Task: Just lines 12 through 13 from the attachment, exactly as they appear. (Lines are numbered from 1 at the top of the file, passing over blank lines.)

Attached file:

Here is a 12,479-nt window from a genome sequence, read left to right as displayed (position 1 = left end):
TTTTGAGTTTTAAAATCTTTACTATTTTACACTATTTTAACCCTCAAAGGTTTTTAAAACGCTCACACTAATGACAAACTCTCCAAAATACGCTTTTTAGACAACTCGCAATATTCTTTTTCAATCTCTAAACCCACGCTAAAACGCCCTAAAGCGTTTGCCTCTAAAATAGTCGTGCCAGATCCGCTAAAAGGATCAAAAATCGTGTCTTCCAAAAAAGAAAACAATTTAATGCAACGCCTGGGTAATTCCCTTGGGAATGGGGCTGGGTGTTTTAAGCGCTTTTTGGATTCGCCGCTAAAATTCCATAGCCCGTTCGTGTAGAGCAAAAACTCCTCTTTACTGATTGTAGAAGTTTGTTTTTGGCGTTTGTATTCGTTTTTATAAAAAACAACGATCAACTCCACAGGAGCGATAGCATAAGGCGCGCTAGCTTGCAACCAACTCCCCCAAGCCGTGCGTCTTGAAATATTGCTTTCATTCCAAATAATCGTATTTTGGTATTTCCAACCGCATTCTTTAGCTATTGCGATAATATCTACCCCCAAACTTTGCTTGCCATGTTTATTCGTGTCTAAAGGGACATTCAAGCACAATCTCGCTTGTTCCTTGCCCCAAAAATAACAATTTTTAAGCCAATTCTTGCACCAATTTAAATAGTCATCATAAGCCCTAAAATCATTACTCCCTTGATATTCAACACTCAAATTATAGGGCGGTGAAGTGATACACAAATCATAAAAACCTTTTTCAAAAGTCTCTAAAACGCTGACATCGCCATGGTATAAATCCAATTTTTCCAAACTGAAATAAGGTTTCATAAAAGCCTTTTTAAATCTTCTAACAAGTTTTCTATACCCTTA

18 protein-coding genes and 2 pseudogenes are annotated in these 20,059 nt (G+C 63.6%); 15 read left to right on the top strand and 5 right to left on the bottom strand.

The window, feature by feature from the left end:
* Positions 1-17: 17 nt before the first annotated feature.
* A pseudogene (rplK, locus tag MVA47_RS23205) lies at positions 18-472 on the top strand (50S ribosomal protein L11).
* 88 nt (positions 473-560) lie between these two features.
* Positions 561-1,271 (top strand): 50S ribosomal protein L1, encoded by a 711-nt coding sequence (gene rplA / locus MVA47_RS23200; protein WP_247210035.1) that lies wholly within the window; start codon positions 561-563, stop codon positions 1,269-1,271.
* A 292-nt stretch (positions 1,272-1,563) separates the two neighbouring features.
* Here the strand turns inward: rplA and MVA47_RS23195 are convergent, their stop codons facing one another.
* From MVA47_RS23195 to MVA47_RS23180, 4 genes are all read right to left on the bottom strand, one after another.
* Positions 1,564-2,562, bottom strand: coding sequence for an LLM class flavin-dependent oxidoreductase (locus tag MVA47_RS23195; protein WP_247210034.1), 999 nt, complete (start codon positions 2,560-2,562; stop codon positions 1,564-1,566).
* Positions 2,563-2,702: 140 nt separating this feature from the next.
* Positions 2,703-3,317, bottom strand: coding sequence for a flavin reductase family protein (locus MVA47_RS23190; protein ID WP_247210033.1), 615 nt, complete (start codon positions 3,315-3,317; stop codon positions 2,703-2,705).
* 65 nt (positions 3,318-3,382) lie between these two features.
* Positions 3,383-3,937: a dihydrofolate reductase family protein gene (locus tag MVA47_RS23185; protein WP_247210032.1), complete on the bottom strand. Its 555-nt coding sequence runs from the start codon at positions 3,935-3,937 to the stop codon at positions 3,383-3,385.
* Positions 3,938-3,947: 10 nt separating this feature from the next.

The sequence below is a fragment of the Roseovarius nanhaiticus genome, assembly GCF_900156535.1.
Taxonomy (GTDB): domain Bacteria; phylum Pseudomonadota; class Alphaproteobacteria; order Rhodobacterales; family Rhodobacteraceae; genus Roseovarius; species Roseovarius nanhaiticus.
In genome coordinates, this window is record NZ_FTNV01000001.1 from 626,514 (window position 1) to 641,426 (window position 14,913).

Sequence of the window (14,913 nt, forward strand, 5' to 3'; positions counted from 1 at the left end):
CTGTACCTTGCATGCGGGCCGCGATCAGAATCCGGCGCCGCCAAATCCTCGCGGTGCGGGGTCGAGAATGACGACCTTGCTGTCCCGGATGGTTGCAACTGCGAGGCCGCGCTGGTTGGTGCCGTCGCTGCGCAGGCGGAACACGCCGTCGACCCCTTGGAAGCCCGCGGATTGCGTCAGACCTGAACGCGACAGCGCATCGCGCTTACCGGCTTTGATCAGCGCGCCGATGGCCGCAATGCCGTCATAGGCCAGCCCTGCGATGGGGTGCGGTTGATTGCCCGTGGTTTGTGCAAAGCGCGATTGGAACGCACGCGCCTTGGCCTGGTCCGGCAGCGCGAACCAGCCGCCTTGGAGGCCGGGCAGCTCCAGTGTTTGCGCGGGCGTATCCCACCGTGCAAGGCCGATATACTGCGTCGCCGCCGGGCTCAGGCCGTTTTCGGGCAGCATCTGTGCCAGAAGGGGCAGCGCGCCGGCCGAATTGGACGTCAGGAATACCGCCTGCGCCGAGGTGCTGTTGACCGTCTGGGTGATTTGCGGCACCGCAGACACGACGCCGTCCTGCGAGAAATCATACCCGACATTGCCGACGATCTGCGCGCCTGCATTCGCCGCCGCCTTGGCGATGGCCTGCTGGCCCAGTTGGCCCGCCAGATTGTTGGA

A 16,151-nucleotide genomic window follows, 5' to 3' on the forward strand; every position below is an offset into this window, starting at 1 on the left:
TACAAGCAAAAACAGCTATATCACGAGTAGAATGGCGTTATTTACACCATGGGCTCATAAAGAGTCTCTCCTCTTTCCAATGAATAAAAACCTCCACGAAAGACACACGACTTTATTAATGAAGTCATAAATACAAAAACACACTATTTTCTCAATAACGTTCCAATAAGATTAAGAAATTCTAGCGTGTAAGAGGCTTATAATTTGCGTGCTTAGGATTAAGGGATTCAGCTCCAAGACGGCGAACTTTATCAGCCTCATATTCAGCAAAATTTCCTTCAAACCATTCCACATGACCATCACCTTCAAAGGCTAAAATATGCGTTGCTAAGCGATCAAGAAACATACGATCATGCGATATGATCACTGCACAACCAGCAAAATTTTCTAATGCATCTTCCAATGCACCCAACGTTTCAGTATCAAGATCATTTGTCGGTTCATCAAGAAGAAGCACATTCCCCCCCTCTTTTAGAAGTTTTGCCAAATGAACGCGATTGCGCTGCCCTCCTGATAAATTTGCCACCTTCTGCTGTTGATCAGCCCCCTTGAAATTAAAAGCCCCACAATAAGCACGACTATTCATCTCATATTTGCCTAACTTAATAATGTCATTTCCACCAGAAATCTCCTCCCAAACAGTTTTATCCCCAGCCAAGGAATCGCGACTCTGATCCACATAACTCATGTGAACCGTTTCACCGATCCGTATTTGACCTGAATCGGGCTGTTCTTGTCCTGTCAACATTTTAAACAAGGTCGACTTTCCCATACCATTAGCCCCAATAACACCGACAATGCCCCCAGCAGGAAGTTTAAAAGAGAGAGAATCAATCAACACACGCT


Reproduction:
* Positions 1,564-2,562, bottom strand: coding sequence for an LLM class flavin-dependent oxidoreductase (locus tag MVA47_RS23195; protein WP_247210034.1), 999 nt, complete (start codon positions 2,560-2,562; stop codon positions 1,564-1,566).
* Positions 2,563-2,702: 140 nt separating this feature from the next.